GM: Speaking of Jimmy Webb, he penned the sublime “Easy For You to Say,” which you recorded for your album “Get Closer.”
LR: I love that song. It sounds really simple, and it’s a very simple vocal. That’s the first record I worked on with (engineer) George Massenburg, and he taught me his method for overdubbing vocals. That’s one of the first vocals I recorded that wasn’t a live vocal. With that song, I was given a chance to really work on it a little bit. The vocal on “Easy For You to Say” is all about texture, and I could texture my voice to get a really full sound. I was thinking about the sound Steely Dan got on their records. I’m not comparing myself to Steely Dan in any way; they’re much better than I am. But I was going for that smooth, uptown sound than the things I’d been fooling around with before. I was just working on texturing in with the track and the sound of the instruments like Steely Dan would do. By getting to sing it more than once (laughs) and getting to experiment with it, I found those different textures that I wouldn’t ordinarily have found just by standing in front of the mic and just opening up and singing. So George and I considered “Easy For You to Say” our first vocal that we ever really did together.

Eagles Henry Diltz

Before (from left) Bernie Leadon, Randy Meisner, Don Henley and Glenn Frey were Eagles, they were part of the tight-knit country-rock music scene. Frey and Henley played backup for Linda Ronstadt. Publicity photo/Henry Diltz.

GM: In the new Eagles documentary, there’s great footage of Glenn Frey and Don Henley playing in your band.
LR: It was hard to find musicians. First of all, nobody had any money in those days, so we couldn’t pay them a lot. Because of that, you couldn’t hire those really good studio players to go on the road with you. And again, because those session players hadn’t come up on our road, they weren’t necessarily appropriate to our music — as much as we admired them. A guy like Ricky Nelson or Elvis Presley could afford to hire James Burton. I couldn’t afford to hire someone like that. So I was always looking for a drummer that wouldn’t just roll over me, that wouldn’t just play right on through the feeling and dynamics. My singing has a lot to do with dynamics, and I like more delicate music sometimes, ’cause I’m a girl (laughs).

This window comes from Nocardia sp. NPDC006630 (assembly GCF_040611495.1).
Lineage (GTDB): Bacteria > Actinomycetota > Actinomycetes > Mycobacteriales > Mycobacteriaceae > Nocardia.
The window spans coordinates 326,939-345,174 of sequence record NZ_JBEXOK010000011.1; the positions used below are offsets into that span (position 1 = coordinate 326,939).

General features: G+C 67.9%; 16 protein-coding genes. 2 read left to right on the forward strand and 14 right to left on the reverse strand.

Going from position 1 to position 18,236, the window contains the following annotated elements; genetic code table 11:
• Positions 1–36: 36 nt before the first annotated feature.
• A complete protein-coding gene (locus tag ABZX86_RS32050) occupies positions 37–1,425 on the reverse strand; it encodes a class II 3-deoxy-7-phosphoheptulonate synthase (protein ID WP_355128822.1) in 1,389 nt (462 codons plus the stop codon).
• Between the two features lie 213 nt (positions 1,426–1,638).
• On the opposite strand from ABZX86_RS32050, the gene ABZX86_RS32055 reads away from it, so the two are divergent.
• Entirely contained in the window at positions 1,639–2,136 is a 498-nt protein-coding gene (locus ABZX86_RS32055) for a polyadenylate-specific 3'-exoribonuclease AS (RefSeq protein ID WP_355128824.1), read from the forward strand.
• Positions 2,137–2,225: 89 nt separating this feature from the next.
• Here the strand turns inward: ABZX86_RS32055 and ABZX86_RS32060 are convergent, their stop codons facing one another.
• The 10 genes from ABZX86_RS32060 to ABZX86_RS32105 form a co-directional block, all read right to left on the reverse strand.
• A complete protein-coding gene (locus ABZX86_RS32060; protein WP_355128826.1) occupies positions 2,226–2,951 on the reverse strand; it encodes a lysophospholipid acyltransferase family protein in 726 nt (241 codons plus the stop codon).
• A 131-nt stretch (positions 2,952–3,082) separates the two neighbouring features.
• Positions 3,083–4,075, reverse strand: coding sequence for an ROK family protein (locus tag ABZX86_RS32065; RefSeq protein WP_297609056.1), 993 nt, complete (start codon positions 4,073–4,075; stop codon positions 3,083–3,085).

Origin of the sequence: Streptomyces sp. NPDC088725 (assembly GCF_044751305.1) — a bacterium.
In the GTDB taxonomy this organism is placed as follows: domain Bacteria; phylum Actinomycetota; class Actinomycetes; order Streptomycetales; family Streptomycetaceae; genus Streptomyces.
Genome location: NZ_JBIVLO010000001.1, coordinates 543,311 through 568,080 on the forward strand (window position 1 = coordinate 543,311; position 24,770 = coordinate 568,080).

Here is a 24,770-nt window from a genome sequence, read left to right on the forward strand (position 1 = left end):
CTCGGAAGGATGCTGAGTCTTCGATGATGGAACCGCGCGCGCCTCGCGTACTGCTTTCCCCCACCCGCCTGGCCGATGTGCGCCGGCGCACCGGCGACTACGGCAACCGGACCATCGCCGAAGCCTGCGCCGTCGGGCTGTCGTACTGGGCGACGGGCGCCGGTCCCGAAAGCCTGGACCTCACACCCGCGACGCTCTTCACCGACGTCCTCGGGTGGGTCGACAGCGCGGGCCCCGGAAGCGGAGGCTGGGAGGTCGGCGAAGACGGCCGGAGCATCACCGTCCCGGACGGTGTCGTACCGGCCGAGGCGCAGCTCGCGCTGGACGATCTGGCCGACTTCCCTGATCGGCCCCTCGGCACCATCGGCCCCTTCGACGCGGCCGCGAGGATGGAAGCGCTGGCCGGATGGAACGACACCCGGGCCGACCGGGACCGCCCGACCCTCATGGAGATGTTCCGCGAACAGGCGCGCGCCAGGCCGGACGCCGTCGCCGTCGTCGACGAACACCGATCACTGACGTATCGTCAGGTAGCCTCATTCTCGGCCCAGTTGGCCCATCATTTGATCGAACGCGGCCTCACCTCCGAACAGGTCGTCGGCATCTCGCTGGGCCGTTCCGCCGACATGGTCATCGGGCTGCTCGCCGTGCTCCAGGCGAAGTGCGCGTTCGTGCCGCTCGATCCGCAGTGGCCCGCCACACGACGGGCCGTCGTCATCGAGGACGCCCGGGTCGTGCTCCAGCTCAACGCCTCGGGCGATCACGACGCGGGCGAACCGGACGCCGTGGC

At any rate, I was looking for a drummer, and I was looking for a whole band to go on the road. We walked through The Troubadour one night, and there was this band on stage playing “Silver Threads and Golden Needles,” and they were playing my version, and they were playing it so well (laughs)! I went, “Let’s just get them; they already know our music.” So that’s how we met Don (Henley), and we also hired their guitar player, Richard Bowden. I think at some point I hired Michael Bowden on bass, who was Richard’s cousin. He was a really sweet guy, and he also worked for Emmylou (Harris). We used to call him “Ro-Tel” which was a brand of tomatoes. We called him that because he had a tomato-red face. John (Boylan) and I found Don at the same time. He had already spoken to Don, because he’d approached him with songs that he had written that he wanted me to record. I didn’t hear a song that I thought was for me, but I liked his playing. Glenn (Frey) was my friend. He was the singing partner of J.D. Souther, who was my boyfriend at the time, and I was living with J.D. I used to always play with Bernie Leadon, who was a really good country-rock player, but he wasn’t available to go on the road because he was playing with The Flying Burrito Brothers. So I asked Glenn if he would play in my band; it was like, if I can’t get Bernie, let me ask Glenn. I didn’t think Glenn was necessarily the right guy, but I knew he would make it more rock and roll. I liked his playing, and I thought he would be good, but he wouldn’t be the same as Bernie, because he didn’t know how to play all those bendy licks, and he didn’t need to learn them, as it turned out. So I introduced Glenn to Don, and they started working together. When they wanted to form a band, John Boylan suggested Randy Meisner, and I suggested they get Bernie Leadon. We said, “If you want to form a band, come and work for me while you’re putting it together, and you’ll have gigs. When you’re ready to sign a contract, you can be your own band,” and that’s what happened and the Eagles were formed.

GM: In that documentary, Don Henley pays you a wonderful and well-deserved compliment. He said your version of “Desperado” was the definitive one.
LR: Oh no, Don sang that better than I did (laughs). My recording of it was awful! Oh, my God, the arrangement was horrible. But again, I learned how to sing that better onstage. Onstage, I did it with just a piano, and I thought it worked a lot better.

GM: Take us back to your time hanging out with Gram Parsons and Keith Richards and the song “Wild Horses” was being birthed. Gram got to it first with The Flying Burrito Brothers, even before The Stones, and you also wanted to cut it.
LR: Keith had just written “Wild Horses,” and he’d already played it for Gram. He also played it that night we were all hanging out together. Gram had already asked him once if he could record it, and Keith said, “Well, I’m not so sure. I don’t know if we’re gonna record it but we’ve gotta keep our songs for ourselves.” That night Gram said, “Oh, I really want that song, man. You’ve got so many songs, let me have that one!” I said to myself, “He’s never gonna get that song” (laughs). I wanted that song, too, but I wasn’t gonna ask for it. I knew better. As it turns out, Gram cut it first; he was persistent (laughs).

GM: In your book you state, “Being the Queen of Rock in the ’70s made me uneasy — I never felt defined by rock and roll.” Can you expand on that?